Preparing your home before your baby arrives makes your life easier when you're caring for a newborn. You may need to adjust your home and make it convenient for the growing family. Here is a checklist with some of the best tips and tricks to welcome your little one.
Get the nursery ready
Setting up your little one’s nursery is the fun part. Purchase good-quality baby furniture and storage solutions to deal with the baby stuff. A few must-haves to buy for your baby's nursery are:
Crib, co-sleeper bassinet, or Portacot
Dressers or clothing baskets
Rocking chair or glider
Diaper changing table
Make space in the other rooms
Before your little one arrives, you will want to clean your house and make space everywhere. Here's a list of changes you can make in different rooms:
Living/Family Room: Playpens, bouncy chairs, toys and electronics
Bathroom: Baby tub, toys, baby toothbrush, comb, shampoo, conditioner, medicines and lotion
Kitchen: Breast pump, bottles, cups, plates, bibs, high chairs, and baby food
Cabinets/Wardrobe: Strollers, clothes, and diaper bags
If you have a hard time deciding what to get rid of in every room, evaluate your hobbies. See if you'll have the time or energy to pursue them once the baby comes.
Create stations around the house
Having organized spaces around the house will make your life much easier. During the first few weeks, your hands will be full, and you will need multiples of the most used items. Have feeding, changing, and sleeping stations set up in different rooms for maximum convenience. Include all the necessary items in a basket at every station to avoid going back and forth between rooms.
Storage options are your best friends
To create well-managed and practical stations, make use of different storage options. Caddies, baskets, storage bins, and tubs help you keep everything in one little area. Make everything accessible for you at all times while you're feeding, rocking, or soothing your baby.
Prep all newborn items
Clean all the newborn items and sanitize them before your baby uses them. Wash all clothes, fabric covers, sheets, and blankets. Sanitize bottles, pumps, and nipples. Wipe down all the baby gear. Make sure that everything is clean and ready to use before the baby comes home.
Being pregnant makes you proactive in different areas of your health. Visit your doctor to get the flu shot and a whooping cough booster. Moms-to-be are at a greater risk of complications from flu during the second and third trimester. Getting the recommended flu vaccination benefits the mom and baby. The protective antibodies travel through the placenta to protect the baby for up to six months. Since the immunity from whooping cough fades over time, it is better to be vaccinated at 28 weeks during each of your pregnancies.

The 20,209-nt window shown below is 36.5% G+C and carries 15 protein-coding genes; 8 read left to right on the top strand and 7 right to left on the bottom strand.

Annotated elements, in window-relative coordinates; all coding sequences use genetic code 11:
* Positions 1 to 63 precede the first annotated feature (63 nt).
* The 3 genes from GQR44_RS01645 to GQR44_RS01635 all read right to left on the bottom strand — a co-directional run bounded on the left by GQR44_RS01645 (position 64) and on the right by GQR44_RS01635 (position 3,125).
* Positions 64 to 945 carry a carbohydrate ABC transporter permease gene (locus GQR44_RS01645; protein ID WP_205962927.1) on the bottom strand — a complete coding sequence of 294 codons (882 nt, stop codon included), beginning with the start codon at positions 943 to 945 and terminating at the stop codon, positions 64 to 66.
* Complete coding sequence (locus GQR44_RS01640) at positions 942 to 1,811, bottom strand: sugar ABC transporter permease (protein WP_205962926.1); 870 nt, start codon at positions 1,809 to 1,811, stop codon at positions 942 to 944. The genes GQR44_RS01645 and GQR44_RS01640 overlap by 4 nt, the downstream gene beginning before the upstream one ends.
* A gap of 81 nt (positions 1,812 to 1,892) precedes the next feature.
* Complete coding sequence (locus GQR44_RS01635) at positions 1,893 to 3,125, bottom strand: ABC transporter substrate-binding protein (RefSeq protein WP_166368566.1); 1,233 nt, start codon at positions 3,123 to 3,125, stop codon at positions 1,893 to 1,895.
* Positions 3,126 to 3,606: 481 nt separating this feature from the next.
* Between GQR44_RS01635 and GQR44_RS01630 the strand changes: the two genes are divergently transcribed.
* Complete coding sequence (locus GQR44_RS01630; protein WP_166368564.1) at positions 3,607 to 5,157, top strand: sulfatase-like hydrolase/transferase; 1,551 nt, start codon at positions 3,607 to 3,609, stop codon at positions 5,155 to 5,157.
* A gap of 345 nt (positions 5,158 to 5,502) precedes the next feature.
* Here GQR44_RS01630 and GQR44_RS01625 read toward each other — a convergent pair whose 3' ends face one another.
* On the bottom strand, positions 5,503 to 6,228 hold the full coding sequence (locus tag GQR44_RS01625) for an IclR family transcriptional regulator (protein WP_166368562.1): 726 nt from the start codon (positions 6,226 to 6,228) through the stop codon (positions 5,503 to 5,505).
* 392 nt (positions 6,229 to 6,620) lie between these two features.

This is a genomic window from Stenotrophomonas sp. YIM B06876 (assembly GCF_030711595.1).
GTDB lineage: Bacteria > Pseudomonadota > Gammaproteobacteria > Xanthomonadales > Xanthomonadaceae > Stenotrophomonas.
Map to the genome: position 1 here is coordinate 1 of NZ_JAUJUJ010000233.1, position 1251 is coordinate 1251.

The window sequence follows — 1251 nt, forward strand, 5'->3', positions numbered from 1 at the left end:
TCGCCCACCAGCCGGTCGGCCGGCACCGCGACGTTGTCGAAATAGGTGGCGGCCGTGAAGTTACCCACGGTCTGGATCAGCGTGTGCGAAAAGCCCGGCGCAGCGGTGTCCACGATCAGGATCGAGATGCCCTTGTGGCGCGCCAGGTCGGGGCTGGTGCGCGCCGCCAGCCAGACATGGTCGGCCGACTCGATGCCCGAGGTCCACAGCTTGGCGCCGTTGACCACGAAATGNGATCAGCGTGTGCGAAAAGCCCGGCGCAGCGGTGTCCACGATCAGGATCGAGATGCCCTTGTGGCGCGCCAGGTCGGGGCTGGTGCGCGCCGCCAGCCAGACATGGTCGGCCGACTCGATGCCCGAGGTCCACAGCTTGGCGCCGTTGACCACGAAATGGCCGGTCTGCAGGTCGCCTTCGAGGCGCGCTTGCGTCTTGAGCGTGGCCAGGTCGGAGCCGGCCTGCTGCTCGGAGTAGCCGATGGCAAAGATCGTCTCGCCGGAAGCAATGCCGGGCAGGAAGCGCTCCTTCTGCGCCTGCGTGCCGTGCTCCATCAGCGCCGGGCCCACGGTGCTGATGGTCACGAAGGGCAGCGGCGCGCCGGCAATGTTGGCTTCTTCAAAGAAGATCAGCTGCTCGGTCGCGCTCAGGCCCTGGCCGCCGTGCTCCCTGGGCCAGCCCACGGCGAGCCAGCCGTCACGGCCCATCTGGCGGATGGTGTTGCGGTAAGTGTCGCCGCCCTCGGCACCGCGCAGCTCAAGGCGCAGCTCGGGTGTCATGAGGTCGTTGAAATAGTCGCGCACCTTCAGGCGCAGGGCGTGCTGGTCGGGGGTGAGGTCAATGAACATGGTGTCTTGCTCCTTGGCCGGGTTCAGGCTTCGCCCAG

Stock your freezer
Caring for your little one is a tough job, especially during the initial few weeks. New moms need to keep themselves well-fed and healthy. During the last few weeks of your pregnancy, it is better to cook twice as much food and freeze it for future use. The loss of sleep, feeding your baby, changing diapers and other things leave you with little time for groceries or preparing food. If a friend or family member asks to help you, getting frozen, cooked meals can be a simple, inexpensive and very useful gift.
Get breastfeeding and bottle essentials
All the essentials you need to feed your little one should be ready and in an easy-to-reach place. Breast pumps, formula, bottles and sterilizers should be cleaned and sterilized before your little one is brought home.
Prepare a dedicated changing station
A dedicated changing station may seem too much until you really start needing it. Your bed is not the ideal place for changing your baby’s diaper. When you need to change diapers again and again, it wreaks havoc on your back and neck if you do not have a proper station set up for the baby. Changing on the couch or floor can make you slouch and tire you much more easily. Get a high and easy to reach changing station to make your life easier.
Babyproof your home
No, your baby does not come out crawling. However, during the nine months of your pregnancy, you can do your research and make your home safer for your little one. Once the baby starts running around, it becomes harder to be thorough. Make sure every area in the home is safe. Use baby gates, get your furniture anchored, buy cabinet locks, and put on child-safe outlet covers.
Keep in mind that not every suggestion is right for every family. Do what is best for you. As long as you are able to monitor your baby throughout the day, and have a routine in place everything should go smoothly.